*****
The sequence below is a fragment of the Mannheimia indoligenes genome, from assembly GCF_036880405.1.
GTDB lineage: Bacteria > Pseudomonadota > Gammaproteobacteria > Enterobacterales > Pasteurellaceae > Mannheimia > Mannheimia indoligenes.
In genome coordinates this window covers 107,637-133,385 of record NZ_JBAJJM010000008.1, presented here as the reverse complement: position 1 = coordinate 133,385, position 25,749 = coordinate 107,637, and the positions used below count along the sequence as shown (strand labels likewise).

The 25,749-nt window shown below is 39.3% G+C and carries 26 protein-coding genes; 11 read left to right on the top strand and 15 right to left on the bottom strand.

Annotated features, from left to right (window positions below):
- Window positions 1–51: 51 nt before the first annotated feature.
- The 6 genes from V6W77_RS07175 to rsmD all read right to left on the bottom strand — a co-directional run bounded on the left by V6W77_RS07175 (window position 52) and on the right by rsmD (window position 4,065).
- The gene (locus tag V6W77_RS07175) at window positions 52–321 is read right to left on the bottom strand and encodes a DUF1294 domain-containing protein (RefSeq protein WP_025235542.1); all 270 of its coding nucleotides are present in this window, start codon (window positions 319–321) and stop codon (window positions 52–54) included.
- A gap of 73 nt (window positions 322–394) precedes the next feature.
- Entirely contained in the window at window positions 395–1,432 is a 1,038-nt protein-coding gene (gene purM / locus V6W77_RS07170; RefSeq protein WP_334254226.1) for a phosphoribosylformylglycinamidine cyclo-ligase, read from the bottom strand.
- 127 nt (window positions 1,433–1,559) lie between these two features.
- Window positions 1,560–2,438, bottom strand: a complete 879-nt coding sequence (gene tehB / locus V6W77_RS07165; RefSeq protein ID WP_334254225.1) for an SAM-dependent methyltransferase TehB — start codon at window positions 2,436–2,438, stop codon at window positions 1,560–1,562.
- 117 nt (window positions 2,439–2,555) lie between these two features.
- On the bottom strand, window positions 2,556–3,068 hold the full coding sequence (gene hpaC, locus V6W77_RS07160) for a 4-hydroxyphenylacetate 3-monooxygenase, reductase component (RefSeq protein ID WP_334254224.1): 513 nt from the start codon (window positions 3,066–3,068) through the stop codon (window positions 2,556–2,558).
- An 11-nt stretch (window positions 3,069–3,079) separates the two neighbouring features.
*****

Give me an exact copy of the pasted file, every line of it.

The sequence below is a fragment of the Mannheimia indoligenes genome, from assembly GCF_036880405.1.
GTDB lineage: Bacteria > Pseudomonadota > Gammaproteobacteria > Enterobacterales > Pasteurellaceae > Mannheimia > Mannheimia indoligenes.
In genome coordinates this window covers 107,637-133,385 of record NZ_JBAJJM010000008.1, presented here as the reverse complement: position 1 = coordinate 133,385, position 25,749 = coordinate 107,637, and the positions used below count along the sequence as shown (strand labels likewise).

The 25,749-nt window shown below is 39.3% G+C and carries 26 protein-coding genes; 11 read left to right on the top strand and 15 right to left on the bottom strand.

Annotated features, from left to right (window positions below):
- Window positions 1–51: 51 nt before the first annotated feature.
- The 6 genes from V6W77_RS07175 to rsmD all read right to left on the bottom strand — a co-directional run bounded on the left by V6W77_RS07175 (window position 52) and on the right by rsmD (window position 4,065).
- The gene (locus tag V6W77_RS07175) at window positions 52–321 is read right to left on the bottom strand and encodes a DUF1294 domain-containing protein (RefSeq protein WP_025235542.1); all 270 of its coding nucleotides are present in this window, start codon (window positions 319–321) and stop codon (window positions 52–54) included.
- A gap of 73 nt (window positions 322–394) precedes the next feature.
- Entirely contained in the window at window positions 395–1,432 is a 1,038-nt protein-coding gene (gene purM / locus V6W77_RS07170; RefSeq protein WP_334254226.1) for a phosphoribosylformylglycinamidine cyclo-ligase, read from the bottom strand.
- 127 nt (window positions 1,433–1,559) lie between these two features.
- Window positions 1,560–2,438, bottom strand: a complete 879-nt coding sequence (gene tehB / locus V6W77_RS07165; RefSeq protein ID WP_334254225.1) for an SAM-dependent methyltransferase TehB — start codon at window positions 2,436–2,438, stop codon at window positions 1,560–1,562.
- 117 nt (window positions 2,439–2,555) lie between these two features.
- On the bottom strand, window positions 2,556–3,068 hold the full coding sequence (gene hpaC, locus V6W77_RS07160) for a 4-hydroxyphenylacetate 3-monooxygenase, reductase component (RefSeq protein ID WP_334254224.1): 513 nt from the start codon (window positions 3,066–3,068) through the stop codon (window positions 2,556–2,558).
- An 11-nt stretch (window positions 3,069–3,079) separates the two neighbouring features.